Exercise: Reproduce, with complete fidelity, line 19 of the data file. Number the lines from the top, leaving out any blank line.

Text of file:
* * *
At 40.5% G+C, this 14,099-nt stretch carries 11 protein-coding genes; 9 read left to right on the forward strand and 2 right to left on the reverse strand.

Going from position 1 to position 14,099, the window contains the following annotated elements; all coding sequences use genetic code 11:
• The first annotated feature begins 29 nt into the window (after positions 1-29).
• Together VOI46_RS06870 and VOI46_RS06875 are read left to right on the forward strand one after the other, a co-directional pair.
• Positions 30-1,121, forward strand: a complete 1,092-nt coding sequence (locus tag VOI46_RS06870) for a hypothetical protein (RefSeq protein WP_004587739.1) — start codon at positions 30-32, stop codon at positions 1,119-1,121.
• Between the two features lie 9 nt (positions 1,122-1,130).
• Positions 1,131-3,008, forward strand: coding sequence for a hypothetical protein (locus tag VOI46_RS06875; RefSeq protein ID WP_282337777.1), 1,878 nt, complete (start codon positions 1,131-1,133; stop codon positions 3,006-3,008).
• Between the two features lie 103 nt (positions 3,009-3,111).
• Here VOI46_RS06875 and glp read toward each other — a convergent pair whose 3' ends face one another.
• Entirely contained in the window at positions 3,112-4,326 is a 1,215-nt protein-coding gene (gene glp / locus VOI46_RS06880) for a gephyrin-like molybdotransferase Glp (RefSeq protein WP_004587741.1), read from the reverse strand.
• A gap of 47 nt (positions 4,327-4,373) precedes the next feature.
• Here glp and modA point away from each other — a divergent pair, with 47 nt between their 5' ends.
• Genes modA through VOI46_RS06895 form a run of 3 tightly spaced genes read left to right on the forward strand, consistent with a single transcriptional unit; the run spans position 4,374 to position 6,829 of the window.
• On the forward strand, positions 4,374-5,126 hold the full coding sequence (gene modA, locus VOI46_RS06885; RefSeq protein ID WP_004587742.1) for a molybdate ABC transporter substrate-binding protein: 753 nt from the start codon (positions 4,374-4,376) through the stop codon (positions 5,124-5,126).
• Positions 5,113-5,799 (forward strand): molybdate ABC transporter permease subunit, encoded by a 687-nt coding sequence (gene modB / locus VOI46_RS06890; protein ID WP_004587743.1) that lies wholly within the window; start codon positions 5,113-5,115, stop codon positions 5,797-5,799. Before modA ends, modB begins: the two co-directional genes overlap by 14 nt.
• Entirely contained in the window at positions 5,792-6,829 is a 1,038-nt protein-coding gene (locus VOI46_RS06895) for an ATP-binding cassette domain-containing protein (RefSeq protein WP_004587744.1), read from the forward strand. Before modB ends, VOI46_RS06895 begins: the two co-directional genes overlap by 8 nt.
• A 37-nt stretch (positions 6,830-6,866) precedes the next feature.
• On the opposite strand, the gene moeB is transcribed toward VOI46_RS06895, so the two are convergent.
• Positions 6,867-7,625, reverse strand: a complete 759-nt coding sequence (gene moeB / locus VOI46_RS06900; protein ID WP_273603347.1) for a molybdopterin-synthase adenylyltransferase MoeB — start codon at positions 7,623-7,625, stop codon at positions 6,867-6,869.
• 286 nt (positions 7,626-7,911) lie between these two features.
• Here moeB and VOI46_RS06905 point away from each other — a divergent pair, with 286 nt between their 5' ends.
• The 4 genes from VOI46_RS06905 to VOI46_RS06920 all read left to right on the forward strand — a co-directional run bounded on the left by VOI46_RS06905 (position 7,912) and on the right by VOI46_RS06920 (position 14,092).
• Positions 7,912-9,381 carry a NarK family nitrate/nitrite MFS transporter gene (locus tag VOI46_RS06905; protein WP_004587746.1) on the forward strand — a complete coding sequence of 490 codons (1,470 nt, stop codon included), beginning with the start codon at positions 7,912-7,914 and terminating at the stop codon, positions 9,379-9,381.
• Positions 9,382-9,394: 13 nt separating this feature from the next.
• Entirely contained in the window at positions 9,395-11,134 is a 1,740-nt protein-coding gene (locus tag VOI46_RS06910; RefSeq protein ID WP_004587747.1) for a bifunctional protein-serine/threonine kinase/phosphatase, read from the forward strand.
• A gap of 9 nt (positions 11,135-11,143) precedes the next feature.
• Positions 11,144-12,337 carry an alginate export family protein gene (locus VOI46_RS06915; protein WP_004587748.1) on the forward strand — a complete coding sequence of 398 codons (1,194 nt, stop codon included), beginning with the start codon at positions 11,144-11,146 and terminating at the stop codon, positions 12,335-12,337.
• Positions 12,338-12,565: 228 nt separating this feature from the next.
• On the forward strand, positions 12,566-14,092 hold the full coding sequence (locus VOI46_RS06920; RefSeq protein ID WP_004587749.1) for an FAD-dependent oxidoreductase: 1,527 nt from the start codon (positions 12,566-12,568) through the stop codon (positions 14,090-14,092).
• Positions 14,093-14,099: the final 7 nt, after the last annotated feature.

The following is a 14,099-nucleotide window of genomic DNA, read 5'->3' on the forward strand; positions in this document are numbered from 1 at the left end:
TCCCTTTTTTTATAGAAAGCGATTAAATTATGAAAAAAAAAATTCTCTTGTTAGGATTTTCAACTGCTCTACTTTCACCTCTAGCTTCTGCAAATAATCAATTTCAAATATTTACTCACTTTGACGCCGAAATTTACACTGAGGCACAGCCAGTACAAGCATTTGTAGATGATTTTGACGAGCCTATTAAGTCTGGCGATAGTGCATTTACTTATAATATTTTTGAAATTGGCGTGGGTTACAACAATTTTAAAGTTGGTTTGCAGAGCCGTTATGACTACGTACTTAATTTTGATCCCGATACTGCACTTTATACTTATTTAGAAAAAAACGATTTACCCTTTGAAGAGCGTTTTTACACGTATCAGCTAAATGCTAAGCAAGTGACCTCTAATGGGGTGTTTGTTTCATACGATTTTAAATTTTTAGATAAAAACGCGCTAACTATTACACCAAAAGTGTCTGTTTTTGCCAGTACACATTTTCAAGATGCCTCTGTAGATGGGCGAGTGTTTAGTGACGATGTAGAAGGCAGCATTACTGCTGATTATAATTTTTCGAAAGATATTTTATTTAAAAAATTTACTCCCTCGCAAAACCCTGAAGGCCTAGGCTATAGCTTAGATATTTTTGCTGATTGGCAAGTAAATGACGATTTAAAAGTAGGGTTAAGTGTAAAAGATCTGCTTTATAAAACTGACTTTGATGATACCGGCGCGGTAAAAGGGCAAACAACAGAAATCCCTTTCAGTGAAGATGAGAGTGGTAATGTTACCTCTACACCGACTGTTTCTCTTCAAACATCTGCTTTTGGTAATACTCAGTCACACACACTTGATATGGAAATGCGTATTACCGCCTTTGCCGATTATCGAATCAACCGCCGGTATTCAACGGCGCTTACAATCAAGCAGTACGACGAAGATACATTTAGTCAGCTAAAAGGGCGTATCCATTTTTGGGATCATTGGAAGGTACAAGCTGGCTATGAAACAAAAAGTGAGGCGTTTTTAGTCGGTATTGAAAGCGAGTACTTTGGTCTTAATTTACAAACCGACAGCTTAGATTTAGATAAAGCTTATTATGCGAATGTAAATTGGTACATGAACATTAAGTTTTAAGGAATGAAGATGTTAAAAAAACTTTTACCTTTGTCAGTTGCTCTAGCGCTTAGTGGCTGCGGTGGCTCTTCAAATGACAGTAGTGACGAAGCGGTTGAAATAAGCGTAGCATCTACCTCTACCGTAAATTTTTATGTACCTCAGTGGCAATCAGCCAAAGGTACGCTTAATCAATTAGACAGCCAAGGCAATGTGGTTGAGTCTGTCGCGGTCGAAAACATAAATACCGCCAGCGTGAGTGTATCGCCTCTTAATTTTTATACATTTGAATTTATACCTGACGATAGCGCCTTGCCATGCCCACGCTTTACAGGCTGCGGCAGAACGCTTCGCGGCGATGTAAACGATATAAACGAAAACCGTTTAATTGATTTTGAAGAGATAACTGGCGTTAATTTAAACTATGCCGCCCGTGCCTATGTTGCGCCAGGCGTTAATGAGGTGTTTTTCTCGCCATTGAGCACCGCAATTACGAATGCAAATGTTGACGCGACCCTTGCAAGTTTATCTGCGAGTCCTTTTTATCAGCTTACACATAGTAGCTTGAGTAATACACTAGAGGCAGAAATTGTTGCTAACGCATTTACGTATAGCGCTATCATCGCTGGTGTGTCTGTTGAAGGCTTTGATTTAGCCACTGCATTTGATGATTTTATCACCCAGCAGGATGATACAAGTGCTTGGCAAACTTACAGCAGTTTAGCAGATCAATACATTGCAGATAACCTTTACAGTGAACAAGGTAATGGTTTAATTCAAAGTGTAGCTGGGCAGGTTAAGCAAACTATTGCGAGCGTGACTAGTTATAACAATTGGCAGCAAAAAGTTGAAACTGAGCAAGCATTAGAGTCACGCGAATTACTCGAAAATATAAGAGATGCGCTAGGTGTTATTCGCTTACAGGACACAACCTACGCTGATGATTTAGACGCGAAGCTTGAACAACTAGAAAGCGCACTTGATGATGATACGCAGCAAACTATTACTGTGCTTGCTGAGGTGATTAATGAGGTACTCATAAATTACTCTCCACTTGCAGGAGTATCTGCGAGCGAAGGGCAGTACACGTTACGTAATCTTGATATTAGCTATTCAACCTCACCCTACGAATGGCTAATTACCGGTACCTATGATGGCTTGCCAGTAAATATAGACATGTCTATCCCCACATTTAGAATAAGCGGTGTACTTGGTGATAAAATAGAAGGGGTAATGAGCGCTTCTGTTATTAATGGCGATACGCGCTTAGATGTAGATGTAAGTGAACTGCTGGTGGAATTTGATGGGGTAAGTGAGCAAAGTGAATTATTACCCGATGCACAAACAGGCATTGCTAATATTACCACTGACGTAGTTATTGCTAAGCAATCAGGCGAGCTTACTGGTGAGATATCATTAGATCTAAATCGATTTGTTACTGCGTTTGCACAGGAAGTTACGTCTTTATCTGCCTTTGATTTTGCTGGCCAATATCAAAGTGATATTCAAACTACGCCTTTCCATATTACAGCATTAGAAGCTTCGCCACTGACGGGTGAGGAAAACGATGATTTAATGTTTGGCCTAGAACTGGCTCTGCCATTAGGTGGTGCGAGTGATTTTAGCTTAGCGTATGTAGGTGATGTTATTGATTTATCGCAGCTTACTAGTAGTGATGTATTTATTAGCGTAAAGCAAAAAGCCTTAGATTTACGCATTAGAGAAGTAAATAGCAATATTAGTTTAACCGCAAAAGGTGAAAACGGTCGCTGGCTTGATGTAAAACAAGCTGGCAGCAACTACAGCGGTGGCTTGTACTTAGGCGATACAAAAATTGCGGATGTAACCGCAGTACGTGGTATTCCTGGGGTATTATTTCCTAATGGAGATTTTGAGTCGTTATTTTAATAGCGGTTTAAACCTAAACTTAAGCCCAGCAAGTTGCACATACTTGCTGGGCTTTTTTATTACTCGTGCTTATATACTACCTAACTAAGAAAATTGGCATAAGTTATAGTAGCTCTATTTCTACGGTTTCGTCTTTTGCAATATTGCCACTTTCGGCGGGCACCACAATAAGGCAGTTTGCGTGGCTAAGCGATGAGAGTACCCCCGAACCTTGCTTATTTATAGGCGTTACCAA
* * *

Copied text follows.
• Positions 6,867-7,625, reverse strand: a complete 759-nt coding sequence (gene moeB / locus VOI46_RS06900; protein ID WP_273603347.1) for a molybdopterin-synthase adenylyltransferase MoeB — start codon at positions 7,623-7,625, stop codon at positions 6,867-6,869.